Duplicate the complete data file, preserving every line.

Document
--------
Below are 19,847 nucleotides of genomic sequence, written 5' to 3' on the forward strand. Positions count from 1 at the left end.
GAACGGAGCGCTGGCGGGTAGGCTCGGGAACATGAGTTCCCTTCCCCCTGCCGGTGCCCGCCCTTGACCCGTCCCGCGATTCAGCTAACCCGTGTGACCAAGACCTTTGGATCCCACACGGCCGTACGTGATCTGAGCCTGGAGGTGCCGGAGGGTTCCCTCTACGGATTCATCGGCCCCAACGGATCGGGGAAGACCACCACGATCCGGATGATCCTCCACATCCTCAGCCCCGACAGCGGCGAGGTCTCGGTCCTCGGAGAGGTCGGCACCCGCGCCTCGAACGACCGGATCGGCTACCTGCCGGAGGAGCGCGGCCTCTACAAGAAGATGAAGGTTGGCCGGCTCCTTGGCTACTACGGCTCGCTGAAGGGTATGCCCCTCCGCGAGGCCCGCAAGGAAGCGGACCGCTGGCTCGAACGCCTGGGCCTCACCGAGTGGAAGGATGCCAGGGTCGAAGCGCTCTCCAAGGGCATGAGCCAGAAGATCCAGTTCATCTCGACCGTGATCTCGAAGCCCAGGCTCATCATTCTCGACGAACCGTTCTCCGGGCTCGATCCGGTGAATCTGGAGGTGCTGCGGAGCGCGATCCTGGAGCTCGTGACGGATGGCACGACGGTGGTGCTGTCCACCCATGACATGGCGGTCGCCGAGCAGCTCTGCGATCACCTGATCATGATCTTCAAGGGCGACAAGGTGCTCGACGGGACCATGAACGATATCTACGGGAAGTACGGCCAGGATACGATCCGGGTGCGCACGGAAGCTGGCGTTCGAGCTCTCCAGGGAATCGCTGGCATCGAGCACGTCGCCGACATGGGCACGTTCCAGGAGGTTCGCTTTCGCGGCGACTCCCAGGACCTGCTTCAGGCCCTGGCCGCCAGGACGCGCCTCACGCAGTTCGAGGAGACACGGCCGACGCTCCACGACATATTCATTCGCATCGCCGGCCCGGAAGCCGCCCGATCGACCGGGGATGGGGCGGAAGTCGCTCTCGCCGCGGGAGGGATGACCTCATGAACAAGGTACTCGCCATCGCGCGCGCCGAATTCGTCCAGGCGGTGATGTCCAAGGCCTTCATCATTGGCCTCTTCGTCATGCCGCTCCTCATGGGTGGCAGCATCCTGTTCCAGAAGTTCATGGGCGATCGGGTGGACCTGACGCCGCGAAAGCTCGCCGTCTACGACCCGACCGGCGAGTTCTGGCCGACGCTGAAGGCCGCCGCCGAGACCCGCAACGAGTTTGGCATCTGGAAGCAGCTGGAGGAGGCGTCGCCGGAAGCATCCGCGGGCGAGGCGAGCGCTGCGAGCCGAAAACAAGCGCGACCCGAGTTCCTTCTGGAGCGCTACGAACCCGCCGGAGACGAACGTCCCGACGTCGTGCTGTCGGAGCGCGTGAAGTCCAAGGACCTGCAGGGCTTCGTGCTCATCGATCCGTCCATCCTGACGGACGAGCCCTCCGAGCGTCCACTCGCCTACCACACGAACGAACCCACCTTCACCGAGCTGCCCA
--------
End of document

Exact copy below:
Below are 19,847 nucleotides of genomic sequence, written 5' to 3' on the forward strand. Positions count from 1 at the left end.
GAACGGAGCGCTGGCGGGTAGGCTCGGGAACATGAGTTCCCTTCCCCCTGCCGGTGCCCGCCCTTGACCCGTCCCGCGATTCAGCTAACCCGTGTGACCAAGACCTTTGGATCCCACACGGCCGTACGTGATCTGAGCCTGGAGGTGCCGGAGGGTTCCCTCTACGGATTCATCGGCCCCAACGGATCGGGGAAGACCACCACGATCCGGATGATCCTCCACATCCTCAGCCCCGACAGCGGCGAGGTCTCGGTCCTCGGAGAGGTCGGCACCCGCGCCTCGAACGACCGGATCGGCTACCTGCCGGAGGAGCGCGGCCTCTACAAGAAGATGAAGGTTGGCCGGCTCCTTGGCTACTACGGCTCGCTGAAGGGTATGCCCCTCCGCGAGGCCCGCAAGGAAGCGGACCGCTGGCTCGAACGCCTGGGCCTCACCGAGTGGAAGGATGCCAGGGTCGAAGCGCTCTCCAAGGGCATGAGCCAGAAGATCCAGTTCATCTCGACCGTGATCTCGAAGCCCAGGCTCATCATTCTCGACGAACCGTTCTCCGGGCTCGATCCGGTGAATCTGGAGGTGCTGCGGAGCGCGATCCTGGAGCTCGTGACGGATGGCACGACGGTGGTGCTGTCCACCCATGACATGGCGGTCGCCGAGCAGCTCTGCGATCACCTGATCATGATCTTCAAGGGCGACAAGGTGCTCGACGGGACCATGAACGATATCTACGGGAAGTACGGCCAGGATACGATCCGGGTGCGCACGGAAGCTGGCGTTCGAGCTCTCCAGGGAATCGCTGGCATCGAGCACGTCGCCGACATGGGCACGTTCCAGGAGGTTCGCTTTCGCGGCGACTCCCAGGACCTGCTTCAGGCCCTGGCCGCCAGGACGCGCCTCACGCAGTTCGAGGAGACACGGCCGACGCTCCACGACATATTCATTCGCATCGCCGGCCCGGAAGCCGCCCGATCGACCGGGGATGGGGCGGAAGTCGCTCTCGCCGCGGGAGGGATGACCTCATGAACAAGGTACTCGCCATCGCGCGCGCCGAATTCGTCCAGGCGGTGATGTCCAAGGCCTTCATCATTGGCCTCTTCGTCATGCCGCTCCTCATGGGTGGCAGCATCCTGTTCCAGAAGTTCATGGGCGATCGGGTGGACCTGACGCCGCGAAAGCTCGCCGTCTACGACCCGACCGGCGAGTTCTGGCCGACGCTGAAGGCCGCCGCCGAGACCCGCAACGAGTTTGGCATCTGGAAGCAGCTGGAGGAGGCGTCGCCGGAAGCATCCGCGGGCGAGGCGAGCGCTGCGAGCCGAAAACAAGCGCGACCCGAGTTCCTTCTGGAGCGCTACGAACCCGCCGGAGACGAACGTCCCGACGTCGTGCTGTCGGAGCGCGTGAAGTCCAAGGACCTGCAGGGCTTCGTGCTCATCGATCCGTCCATCCTGACGGACGAGCCCTCCGAGCGTCCACTCGCCTACCACACGAACGAACCCACCTTCACCGAGCTGCCCA